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In the years since Aloe Blacc’s last album, Lift Your Spirit, the global superstar spent time working on an even dearer project: his family. All Love Everything, his upcoming album, is the singer-songwriter’s first collection of material written as a father, a journey that’s expanded Blacc’s already heartfelt artistic palette. “Becoming a father made me want to share those experiences in music,” he says, admitting it’s a challenge to translate such a powerful thing into lyrics and melody. But the listeners who have followed Blacc over the course of his  career know that his facility with language and sound is deep — if anyone was up to the task, it’s him.

Raised by Panamanian immigrants in Southern California, Blacc grew up around the sounds of salsa, merengue, and cumbia. He initially developed his own taste by throwing himself into hip-hop before trying out his soulful voice to other ends. Across three albums, his sound evolved and grew, finding a pocket that reflects the long and beautiful history of American soul with timeless, descriptive songwriting that speaks to the broad range of human experience, from platonic love to love for humanity, from politics to aspiration. Versatile and compassionate, his songwriting is classic in a way that makes categorization irrelevant; indeed, Blacc’s lyrics have been paired with dance music and country — always to stirring effect. Aloe Blacc isn’t defined by genre.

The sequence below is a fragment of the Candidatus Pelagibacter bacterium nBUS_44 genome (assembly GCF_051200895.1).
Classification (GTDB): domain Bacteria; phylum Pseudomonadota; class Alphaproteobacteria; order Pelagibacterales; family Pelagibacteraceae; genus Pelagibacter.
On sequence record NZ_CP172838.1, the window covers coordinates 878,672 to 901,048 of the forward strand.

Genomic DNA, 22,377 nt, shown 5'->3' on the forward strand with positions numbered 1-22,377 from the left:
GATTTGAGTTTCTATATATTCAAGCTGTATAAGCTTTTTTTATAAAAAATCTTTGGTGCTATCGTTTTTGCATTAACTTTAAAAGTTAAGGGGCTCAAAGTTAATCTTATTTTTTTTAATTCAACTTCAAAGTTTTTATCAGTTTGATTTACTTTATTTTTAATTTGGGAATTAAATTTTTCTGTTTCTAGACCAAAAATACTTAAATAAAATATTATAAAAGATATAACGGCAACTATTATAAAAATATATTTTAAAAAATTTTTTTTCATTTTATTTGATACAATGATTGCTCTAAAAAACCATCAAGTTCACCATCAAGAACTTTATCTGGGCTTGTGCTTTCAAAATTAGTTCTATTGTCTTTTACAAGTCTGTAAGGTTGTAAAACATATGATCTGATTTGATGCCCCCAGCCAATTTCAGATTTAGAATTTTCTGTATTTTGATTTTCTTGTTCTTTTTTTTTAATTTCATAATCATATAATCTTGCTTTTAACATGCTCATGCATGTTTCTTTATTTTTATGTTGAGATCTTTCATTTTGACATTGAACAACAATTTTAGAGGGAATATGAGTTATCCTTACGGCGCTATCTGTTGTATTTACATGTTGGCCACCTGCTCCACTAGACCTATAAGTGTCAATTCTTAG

“Rather than a genre, my music follows a theme I call A.I.M.: affirmation, inspiration, and motivation,” he explains. Beloved hits like “I Need a Dollar,” “The Man,” and “Wake Me Up,” with Avicii, may not fall under the same musical umbrella, but they’re united by how they make the listener feel. That’s Blacc’s wheelhouse, the place where he excels. “After so many opportunities to talk about my music and not feel comfortable saying, ‘I’m a pop artist’ or ‘I’m a folk artist,’ I had this realization. My songwriting genre is thematic.”

All Love Everything is a generous addition to the A.I.M. catalog. It fulfills Blacc’s ambition to express the richness of familial love on songs like “Glory Days” and “Family,” while also making room for anthems about perseverance and support like “My Way” and “Corner.” Working with producers Jonas Jeberg, Jugglerz, Jon Levine, and Matt Prime, Blacc has crafted his most open-hearted album to date. Generous and warm, All Love Everything draws on soul, folk, and contemporary pop, reminding listeners that there’s no pigeonholing the human experience.